Ian Workman killed his wife, Susan, mother of Ben and Nicholas, in April 2011, stabbing her in the heart with a large kitchen knife. The reason, it is claimed, was that she was in the process of divorcing the multi-millionaire car dealer, and the murder was committed in order to prevent Ian Workman from having to pay out in a large settlement. Susan would have been entitled to an equal share of everything.
For six years, Workman’s sons, and his sister-in-law, Carol Forrester, have battled the courts in order to obtain their share of the inheritance. Recently, three senior judges at the Court of Appeal agreed that the killer, who is currently serving life, would have to pay out just over £1.5 million, plus £500,000 costs.
Workman had originally refused to cooperate with the legal process. He had even forfeited the right to defend himself in court. On further investigation, it turned out that Workman had actually ‘voluntarily dissipated’ almost everything he owned to his eldest son, Grant.
This was seen to be an obstruction of justice, and did not do him any favours when it came to court. Ian Workman always claimed that he did not kill Susan for the money, but that instead it was done in self defence after she came at him during an argument. His sons, however, insist that their father should not profit from his crime – and the judges agreed.
The story is like something out of a soap opera melodrama, but in this case it’s all true. Dennis Oland, 47, was recently found guilty of murdering his father, Richard. Nothing too sensational in all that, you might think – sons murder their fathers on a fairly regular albeit gruesome and upsetting basis – but in this case there was a long backstory of greed and money behind it.
Moosehead Brewery is a famous Canadian beer maker, and it is into this world that the story of the Olands is thrown. Richard was the director of Moosehead Breweries, and Dennis was the heir to the company, and the fortune that went with it.
But in July 2011, Richard’s body was discovered in a pool of blood in his office at the Moosehead Brewery headquarters. He was 69. His body was covered in multiple stab wounds, including his hands which showed that he had attempted to defend himself. It was no use, however. Along with the stab wounds, Richard’s body was also found to have suffered blunt force trauma to the head, neck and hands. It was unclear exactly which wound killed him.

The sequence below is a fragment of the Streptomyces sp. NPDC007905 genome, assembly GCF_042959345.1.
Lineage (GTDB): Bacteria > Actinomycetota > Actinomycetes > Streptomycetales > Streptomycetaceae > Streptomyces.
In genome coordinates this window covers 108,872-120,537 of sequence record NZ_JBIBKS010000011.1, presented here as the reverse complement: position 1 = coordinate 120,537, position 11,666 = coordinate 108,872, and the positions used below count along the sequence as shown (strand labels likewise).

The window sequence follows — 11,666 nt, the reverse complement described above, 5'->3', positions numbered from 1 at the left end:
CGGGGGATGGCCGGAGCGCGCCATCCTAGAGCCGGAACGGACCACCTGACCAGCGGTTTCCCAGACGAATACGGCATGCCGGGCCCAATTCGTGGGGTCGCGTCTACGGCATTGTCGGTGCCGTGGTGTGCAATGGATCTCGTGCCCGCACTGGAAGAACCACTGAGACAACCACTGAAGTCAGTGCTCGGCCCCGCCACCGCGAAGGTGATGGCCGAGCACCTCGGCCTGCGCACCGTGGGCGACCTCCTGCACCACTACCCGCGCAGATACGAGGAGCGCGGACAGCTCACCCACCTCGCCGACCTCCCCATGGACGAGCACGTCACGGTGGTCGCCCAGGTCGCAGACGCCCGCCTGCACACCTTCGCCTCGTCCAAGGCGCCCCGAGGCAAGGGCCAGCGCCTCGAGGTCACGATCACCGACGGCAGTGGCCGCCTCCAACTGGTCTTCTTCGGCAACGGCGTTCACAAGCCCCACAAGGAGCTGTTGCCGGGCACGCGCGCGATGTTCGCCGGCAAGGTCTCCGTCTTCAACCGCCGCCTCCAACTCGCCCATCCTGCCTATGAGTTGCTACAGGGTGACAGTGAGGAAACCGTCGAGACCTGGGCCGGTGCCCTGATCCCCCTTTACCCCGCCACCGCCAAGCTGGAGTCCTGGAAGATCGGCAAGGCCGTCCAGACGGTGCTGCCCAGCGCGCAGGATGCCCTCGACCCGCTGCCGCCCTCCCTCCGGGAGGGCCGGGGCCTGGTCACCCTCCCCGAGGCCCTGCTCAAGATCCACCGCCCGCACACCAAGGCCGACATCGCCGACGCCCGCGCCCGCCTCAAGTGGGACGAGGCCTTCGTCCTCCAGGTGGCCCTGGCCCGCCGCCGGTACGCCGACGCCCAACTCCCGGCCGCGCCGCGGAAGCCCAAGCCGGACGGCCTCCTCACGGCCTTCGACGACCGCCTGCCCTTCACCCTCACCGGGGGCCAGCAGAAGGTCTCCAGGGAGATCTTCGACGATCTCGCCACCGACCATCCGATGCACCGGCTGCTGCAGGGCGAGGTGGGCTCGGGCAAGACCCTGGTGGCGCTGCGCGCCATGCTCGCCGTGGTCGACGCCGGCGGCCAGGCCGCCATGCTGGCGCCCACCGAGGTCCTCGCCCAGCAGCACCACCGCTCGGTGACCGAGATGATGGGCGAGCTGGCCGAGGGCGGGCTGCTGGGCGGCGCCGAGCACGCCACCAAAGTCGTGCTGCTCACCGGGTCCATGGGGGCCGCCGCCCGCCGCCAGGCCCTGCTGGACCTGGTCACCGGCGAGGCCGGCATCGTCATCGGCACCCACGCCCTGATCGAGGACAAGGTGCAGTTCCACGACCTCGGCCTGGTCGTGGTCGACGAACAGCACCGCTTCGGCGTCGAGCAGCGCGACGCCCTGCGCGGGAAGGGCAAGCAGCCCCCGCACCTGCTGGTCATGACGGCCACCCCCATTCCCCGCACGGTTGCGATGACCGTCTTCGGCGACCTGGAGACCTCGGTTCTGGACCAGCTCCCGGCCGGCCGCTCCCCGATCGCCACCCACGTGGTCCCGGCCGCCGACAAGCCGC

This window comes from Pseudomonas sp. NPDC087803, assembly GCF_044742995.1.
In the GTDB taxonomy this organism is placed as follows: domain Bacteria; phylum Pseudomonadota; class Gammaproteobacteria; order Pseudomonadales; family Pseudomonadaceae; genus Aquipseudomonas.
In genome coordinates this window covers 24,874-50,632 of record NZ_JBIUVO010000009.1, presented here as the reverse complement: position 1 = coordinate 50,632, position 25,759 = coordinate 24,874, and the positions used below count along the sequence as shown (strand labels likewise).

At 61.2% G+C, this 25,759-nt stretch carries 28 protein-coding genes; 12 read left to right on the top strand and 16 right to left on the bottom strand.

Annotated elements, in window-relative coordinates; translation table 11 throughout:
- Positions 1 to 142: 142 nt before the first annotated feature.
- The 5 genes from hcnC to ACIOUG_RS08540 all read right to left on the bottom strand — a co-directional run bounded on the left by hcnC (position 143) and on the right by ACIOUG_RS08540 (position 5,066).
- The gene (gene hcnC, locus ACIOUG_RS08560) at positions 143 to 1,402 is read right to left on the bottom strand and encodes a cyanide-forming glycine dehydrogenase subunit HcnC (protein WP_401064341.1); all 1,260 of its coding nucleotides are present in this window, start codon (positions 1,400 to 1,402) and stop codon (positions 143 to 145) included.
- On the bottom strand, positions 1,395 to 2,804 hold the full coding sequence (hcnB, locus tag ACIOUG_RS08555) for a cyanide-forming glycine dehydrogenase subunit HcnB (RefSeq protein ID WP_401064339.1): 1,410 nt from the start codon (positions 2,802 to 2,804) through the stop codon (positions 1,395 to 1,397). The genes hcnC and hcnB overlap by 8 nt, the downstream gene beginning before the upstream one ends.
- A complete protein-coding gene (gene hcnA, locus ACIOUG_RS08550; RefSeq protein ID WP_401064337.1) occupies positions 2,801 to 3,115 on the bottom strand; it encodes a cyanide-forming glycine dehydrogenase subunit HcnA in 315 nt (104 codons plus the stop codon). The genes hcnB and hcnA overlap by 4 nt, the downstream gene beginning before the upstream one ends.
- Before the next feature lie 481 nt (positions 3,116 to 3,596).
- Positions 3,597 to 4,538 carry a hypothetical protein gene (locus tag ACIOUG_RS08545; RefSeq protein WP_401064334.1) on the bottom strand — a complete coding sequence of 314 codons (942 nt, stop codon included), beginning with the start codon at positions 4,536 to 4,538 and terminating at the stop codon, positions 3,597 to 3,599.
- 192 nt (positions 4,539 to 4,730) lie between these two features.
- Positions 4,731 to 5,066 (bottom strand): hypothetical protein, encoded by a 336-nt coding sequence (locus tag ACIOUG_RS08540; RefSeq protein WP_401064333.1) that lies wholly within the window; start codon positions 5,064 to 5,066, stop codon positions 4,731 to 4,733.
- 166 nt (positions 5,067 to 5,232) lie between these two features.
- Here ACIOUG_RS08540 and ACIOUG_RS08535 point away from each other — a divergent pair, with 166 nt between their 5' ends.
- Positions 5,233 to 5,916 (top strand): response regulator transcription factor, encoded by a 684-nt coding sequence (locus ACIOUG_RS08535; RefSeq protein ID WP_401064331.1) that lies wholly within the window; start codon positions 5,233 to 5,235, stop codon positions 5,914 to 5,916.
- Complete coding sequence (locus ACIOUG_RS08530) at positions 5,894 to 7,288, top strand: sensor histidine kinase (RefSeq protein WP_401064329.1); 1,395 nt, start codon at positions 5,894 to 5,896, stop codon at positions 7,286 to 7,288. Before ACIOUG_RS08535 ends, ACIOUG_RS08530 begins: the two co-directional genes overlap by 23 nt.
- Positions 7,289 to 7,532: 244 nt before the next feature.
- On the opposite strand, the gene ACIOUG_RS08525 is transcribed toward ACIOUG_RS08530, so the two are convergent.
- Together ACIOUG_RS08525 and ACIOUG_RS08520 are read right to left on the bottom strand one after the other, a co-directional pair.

Although Dennis Oland pleaded not guilty, and maintains that he was nowhere near the brewery on 7th July 2011 when his father was brutally murdered, he was convicted of second degree murder (similar to manslaughter in the UK) in a trial that gripped the town of New Brunswick in Canada. Dennis was sentenced to life in prison, although he may be able to seek parole after 10 years.
The reason behind the killing, the prosecution asserted, was that Dennis Oland was having major financial problems, and it is suggested that he went to visit his father, asked him for a bailout (not for the first time, it would seem), and when the elder Oland refused, Dennis grew violent. It may well have occurred in the ‘heat of the moment’ (hence the second degree murder charge, not first degree), but it still happened.
And despite denials of guilt from Dennis Oland, prosecutors showed that a brown jacket Dennis owned had traces of blood on it, as well as his father’s DNA.
The Moosehead dynasty will continue, but it will now move in a different direction. Many wills and trust funds will need to be updated to keep up with the new situation.